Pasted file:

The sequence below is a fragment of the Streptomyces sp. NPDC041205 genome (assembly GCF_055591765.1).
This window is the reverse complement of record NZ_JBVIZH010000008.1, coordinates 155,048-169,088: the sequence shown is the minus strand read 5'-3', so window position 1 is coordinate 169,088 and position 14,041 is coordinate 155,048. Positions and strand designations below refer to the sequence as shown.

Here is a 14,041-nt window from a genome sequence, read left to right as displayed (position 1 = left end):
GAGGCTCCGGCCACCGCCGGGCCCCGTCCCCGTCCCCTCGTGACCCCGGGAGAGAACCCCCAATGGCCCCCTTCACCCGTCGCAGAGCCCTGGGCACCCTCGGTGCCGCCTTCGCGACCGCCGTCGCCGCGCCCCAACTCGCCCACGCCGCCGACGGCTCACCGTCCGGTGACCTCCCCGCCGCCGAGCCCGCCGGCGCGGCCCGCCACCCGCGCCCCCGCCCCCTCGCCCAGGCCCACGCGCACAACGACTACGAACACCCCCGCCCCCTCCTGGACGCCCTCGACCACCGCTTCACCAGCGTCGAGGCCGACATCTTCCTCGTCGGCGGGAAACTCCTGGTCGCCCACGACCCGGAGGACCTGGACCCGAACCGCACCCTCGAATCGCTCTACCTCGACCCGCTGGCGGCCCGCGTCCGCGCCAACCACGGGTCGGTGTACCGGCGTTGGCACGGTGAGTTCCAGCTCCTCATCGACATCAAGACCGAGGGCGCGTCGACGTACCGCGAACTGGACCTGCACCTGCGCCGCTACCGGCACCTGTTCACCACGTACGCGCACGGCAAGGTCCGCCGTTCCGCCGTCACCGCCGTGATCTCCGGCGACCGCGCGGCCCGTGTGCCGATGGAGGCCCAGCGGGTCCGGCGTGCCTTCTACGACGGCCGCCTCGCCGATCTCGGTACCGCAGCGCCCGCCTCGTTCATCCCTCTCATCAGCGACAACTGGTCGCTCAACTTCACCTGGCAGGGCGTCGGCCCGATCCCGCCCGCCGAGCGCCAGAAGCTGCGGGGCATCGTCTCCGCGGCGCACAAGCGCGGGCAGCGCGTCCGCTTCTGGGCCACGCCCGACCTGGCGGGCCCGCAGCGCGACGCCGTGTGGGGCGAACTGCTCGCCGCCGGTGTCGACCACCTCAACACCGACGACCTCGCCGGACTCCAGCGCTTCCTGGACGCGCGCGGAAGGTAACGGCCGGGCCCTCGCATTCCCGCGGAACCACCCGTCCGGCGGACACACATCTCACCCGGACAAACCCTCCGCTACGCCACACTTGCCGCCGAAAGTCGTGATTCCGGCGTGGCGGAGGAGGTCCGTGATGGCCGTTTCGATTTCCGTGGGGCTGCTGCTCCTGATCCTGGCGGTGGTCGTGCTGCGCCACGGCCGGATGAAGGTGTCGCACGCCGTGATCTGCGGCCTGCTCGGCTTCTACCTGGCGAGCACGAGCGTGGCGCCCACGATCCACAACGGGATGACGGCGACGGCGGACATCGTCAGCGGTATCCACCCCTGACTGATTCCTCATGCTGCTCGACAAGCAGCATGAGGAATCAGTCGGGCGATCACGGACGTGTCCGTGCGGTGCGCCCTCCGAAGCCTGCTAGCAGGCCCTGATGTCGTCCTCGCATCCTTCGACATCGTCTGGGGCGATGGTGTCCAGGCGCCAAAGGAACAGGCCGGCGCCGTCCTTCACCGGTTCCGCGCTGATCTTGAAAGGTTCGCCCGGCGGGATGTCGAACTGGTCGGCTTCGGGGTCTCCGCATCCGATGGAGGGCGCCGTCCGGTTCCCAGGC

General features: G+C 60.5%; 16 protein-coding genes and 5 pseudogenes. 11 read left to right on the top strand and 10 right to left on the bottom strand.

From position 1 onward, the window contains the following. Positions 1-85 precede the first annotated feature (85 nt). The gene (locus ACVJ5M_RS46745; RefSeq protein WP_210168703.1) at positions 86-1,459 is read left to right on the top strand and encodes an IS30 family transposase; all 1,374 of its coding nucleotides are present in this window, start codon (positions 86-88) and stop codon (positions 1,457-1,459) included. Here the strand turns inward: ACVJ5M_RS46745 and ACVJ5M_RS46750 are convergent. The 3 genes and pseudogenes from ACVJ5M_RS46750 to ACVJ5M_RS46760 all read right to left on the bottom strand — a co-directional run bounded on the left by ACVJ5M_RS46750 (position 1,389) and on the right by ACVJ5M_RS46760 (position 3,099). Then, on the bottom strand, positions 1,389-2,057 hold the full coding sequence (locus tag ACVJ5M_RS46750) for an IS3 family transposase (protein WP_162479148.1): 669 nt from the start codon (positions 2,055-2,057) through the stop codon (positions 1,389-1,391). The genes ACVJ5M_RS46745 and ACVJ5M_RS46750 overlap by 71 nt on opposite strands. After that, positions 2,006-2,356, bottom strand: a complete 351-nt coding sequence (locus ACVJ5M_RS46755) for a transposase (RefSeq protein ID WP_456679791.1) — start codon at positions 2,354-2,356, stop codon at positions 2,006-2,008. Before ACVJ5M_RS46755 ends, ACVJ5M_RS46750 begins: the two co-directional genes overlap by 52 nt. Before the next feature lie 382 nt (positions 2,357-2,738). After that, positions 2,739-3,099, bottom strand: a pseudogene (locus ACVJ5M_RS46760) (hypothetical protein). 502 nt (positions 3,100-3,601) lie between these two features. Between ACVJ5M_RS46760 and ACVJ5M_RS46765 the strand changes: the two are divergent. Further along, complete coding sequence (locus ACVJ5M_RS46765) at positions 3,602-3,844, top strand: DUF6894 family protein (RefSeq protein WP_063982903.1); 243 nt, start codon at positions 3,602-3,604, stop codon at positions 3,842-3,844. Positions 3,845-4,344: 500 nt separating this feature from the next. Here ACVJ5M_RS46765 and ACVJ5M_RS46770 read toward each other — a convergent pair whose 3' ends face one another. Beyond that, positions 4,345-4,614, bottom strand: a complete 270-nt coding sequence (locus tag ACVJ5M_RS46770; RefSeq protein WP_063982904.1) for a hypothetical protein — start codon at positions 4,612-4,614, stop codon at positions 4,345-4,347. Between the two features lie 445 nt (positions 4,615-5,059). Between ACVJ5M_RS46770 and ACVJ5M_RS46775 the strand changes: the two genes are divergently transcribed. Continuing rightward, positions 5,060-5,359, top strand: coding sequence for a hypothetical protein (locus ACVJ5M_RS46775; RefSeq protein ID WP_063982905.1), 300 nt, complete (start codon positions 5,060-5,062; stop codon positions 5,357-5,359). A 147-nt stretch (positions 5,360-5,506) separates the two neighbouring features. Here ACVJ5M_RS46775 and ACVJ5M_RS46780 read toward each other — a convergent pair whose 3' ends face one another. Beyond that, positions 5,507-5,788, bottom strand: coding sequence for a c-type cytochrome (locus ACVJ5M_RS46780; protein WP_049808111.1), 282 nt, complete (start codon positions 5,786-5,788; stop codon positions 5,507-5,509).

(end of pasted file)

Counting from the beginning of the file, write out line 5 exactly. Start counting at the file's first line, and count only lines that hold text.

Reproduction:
General features: G+C 60.5%; 16 protein-coding genes and 5 pseudogenes. 11 read left to right on the top strand and 10 right to left on the bottom strand.